Speaking about the choreography of the song, he was quoted as saying, "Farah Khan choreographed it and she rehearsed the song with Sushant for a day and then shot the whole song in one shot. That's it. Just one shot. The song picturisation is deceptively simple and Sushant who was a very good dancer, made it look effortless." … [Read more...] about Dil Bechara Title Song: Sushant Singh Rajput Brightens Our Day With One Dance Step At A Time!
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And Wainwright's singing voice, according to many in his circle, is the best it's ever been. After hearing him in January at an intimate concert at McCabe's Guitar Shop in Santa Monica, Calif., Dale Franzen, the Tony-winning producer of "Hadestown," told me: "There are singers you go to hear and you don't care what they sing. I would go hear him sing anything. They say that for classical singers, the 40s and 50s are the best. There's kind of a mastery to everything." … [Read more...] about Rufus Wainwright is sober, battle-hardened and wrestling with the demons of middle age
You’d normally be hard-pressed to find a link between color guards – those tween-to-teen troupes who do military-style dance routines involving waving flags and spinning rifles – hipster rock/EDM bands and micro-indie regional documentarians; a microscope used to be required to view the Venn diagram overlap. Enter David Byrne, an artist who’s never found a bunch of disparate elements he couldn’t turn into a creative goulash, and who became a fan of the Middle-America past time after a group asked to use his music for a routine. The former Talking Head decided to check out a regional competition and then fell down the rabbit hole. The next step, he thought, was to pair musicians (St. Vincent, tUnE-yArDs, Ad Rock of the Beastie Boys) with a handful of these youngsters and have them work together. If he could eventually gather everyone together for a few marathon concerts in Toronto and Brooklyn, all the better. … [Read more...] about ‘Contemporary Color’ Review: It’s the ‘Stop Making Sense’ of Color Guard Rock Docs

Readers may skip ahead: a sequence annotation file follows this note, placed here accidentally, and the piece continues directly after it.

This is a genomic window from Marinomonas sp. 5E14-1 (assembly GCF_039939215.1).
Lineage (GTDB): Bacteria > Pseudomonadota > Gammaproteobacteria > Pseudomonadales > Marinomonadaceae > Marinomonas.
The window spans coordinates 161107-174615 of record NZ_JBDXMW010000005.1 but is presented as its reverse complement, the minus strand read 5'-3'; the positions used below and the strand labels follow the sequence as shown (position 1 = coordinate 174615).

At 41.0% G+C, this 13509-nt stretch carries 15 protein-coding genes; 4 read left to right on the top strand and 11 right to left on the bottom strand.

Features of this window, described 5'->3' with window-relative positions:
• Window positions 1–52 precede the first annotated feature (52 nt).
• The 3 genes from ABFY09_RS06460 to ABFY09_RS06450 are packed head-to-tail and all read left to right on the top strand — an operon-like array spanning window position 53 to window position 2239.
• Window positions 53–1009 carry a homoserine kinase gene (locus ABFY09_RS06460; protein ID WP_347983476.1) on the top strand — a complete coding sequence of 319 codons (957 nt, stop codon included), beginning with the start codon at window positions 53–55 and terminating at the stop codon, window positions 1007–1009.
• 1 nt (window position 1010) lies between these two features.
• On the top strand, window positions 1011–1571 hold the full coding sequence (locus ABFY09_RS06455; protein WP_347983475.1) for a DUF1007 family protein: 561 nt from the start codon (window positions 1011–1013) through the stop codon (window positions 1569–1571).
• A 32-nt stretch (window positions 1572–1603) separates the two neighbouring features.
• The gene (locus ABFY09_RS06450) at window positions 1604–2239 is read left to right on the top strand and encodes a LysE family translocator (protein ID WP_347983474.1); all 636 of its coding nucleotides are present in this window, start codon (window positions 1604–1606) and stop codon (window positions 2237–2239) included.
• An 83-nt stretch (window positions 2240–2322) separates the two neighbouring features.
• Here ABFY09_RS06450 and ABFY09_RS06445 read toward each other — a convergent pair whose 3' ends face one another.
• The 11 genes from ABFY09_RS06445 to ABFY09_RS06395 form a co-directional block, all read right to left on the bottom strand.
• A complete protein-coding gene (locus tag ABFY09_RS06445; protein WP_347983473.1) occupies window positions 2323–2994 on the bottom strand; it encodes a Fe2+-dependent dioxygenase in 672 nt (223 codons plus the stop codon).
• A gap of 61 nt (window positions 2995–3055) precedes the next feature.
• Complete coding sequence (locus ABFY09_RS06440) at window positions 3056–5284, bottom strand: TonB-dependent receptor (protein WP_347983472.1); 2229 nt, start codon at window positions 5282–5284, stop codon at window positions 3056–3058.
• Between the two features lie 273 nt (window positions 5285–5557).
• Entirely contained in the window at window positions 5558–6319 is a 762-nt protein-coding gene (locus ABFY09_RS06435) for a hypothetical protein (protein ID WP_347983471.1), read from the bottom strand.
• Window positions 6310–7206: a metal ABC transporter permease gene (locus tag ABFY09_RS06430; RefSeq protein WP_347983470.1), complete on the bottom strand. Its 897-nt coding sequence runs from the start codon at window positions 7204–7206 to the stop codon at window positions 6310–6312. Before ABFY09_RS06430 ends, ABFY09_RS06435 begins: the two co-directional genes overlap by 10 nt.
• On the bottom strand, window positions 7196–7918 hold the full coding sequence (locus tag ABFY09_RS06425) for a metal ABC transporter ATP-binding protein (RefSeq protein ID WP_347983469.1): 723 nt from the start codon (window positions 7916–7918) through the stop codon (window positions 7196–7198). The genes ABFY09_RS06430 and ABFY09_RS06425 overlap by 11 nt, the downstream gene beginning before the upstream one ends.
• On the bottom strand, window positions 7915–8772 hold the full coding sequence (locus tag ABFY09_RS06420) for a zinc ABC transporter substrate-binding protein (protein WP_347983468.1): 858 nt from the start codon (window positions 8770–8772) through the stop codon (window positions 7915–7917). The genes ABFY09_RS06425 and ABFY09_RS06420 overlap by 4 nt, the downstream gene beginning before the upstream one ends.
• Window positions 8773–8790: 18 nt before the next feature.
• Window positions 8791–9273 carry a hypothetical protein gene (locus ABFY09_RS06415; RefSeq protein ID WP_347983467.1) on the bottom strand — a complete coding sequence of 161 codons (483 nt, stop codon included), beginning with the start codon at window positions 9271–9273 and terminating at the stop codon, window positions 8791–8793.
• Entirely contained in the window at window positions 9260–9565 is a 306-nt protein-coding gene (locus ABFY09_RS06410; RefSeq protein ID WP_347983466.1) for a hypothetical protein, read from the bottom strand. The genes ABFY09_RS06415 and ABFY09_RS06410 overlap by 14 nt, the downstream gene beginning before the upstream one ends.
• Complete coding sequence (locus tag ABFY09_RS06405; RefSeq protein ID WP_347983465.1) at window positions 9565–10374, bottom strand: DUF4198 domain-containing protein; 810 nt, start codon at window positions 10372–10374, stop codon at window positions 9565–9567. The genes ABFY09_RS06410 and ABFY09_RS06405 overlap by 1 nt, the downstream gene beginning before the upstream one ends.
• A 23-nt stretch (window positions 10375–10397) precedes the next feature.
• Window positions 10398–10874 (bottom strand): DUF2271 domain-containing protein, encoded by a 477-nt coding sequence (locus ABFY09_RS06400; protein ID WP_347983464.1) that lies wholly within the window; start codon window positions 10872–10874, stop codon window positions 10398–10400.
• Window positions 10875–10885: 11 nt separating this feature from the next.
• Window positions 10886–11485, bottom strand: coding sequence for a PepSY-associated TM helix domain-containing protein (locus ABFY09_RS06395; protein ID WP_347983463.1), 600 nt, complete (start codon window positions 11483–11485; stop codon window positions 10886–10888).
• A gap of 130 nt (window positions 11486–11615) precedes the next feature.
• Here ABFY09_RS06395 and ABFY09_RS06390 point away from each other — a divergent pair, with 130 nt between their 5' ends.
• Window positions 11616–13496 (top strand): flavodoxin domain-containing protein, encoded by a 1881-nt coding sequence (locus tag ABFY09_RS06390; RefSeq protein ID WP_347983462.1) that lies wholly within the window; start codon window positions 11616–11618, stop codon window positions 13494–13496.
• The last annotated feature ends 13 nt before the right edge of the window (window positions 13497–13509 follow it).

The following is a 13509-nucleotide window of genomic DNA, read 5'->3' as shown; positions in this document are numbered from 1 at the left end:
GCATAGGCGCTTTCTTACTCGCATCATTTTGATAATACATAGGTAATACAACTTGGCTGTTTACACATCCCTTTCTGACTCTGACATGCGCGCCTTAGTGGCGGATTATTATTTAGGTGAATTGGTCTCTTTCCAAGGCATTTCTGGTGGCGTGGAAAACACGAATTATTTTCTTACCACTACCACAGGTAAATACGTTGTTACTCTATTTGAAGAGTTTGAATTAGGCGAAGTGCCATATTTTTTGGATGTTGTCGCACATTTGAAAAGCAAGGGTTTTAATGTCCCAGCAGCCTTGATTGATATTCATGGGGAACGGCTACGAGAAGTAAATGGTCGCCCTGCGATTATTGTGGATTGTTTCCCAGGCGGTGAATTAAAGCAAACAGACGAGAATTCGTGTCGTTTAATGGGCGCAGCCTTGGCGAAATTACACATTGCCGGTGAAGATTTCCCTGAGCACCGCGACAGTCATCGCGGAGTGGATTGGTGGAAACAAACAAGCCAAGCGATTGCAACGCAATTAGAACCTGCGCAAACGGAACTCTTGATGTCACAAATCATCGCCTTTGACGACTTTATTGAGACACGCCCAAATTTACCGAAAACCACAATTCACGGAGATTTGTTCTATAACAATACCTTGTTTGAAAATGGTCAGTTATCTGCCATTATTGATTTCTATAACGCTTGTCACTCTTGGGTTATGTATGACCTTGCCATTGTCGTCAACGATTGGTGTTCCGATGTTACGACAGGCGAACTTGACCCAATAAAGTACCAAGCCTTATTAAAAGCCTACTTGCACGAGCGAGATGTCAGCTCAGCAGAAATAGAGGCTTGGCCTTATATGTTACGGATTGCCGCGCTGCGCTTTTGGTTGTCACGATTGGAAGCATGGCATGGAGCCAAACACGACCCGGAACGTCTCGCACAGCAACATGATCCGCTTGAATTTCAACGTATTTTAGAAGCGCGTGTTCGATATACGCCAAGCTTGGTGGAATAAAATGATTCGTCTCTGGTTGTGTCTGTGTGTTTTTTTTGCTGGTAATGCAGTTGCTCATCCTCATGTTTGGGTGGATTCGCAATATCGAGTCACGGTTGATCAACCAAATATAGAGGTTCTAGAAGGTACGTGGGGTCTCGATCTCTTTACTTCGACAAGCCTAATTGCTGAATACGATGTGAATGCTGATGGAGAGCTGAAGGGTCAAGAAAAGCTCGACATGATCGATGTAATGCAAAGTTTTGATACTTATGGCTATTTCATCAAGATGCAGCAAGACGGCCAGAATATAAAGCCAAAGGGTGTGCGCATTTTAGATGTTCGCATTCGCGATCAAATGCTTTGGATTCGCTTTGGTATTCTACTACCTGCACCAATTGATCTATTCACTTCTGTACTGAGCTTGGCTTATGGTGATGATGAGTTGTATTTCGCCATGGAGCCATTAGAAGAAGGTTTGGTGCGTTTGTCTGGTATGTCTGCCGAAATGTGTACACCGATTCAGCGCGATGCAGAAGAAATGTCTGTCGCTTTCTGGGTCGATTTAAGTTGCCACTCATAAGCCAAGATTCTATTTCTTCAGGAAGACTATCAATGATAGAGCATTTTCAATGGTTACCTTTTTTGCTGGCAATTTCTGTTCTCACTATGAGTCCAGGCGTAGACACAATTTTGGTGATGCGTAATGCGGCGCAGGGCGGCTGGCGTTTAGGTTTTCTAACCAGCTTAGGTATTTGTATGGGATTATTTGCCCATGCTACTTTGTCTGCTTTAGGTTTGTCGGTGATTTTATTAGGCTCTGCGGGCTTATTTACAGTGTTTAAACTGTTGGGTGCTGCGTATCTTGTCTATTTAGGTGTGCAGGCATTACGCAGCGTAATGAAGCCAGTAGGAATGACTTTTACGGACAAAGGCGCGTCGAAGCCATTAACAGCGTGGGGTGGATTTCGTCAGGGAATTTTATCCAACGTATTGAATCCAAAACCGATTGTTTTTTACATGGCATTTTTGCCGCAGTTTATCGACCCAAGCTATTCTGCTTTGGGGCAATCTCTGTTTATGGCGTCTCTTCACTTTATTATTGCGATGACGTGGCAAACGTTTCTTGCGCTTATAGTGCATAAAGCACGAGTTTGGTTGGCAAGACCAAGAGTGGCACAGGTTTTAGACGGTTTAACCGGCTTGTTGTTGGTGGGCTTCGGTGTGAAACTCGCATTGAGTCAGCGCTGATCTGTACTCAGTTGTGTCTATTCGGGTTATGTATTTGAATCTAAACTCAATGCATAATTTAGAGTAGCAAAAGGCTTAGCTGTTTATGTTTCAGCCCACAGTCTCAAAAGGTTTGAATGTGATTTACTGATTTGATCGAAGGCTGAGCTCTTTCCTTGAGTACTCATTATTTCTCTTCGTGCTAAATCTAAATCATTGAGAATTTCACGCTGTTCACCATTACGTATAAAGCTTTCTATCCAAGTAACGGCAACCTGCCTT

“Mommy Daddy You and I”?I would like to think that it’s about all of us being immigrants of one sort or another, that we’ve all moved from one place to another, even if it’s just that we move across town. There’s a certain similarity to families that come up from Mexico, or the Okies that went to California, people who’ve come from Europe. Everybody’s transplanted, even if it’s just that at some point they have to make a life for themselves, you know? And think what is it they’re going to do with it. I’m very happy with the lines, like “We’re wearing our grandfather’s clothes.” To me, that meant not that you’re just wearing old clothes but that you’re part of a long line. That you’re connected to your family, your ancestors. You’re not just in a void. You’re kind of a product of your ancestors and something else, but I can’t think what. … [Read more...] about David Byrne: Rock Master of Multicultural Sound
For Talking Heads, the trap is the Cartesian disjunction between mind and body, and rarely — if e’er — the twain shall meet. Byrne’s own head is distanced from his body by a long elastic neck, and he sings as if he were being strangled by a tightly knotted tie (from Brooks Brothers, no doubt). His high-pitched voice seems to emanate entirely from his straining vocal chords, not at all from his diaphragm. Quite literally, Byrne is a Talking Head. And his group’s compulsively rocking beat — martial yet nervous, halfway between a goose step and St. Vitus’ dance — is exciting, but seldom sexy and never cathartic. Though rock & roll usually celebrates release, Talking Heads dramatizes repression. If they’re an anomaly, they’re also one of the very best as well as most interesting American rock bands performing and recording today. … [Read more...] about More Songs About Buildings & Food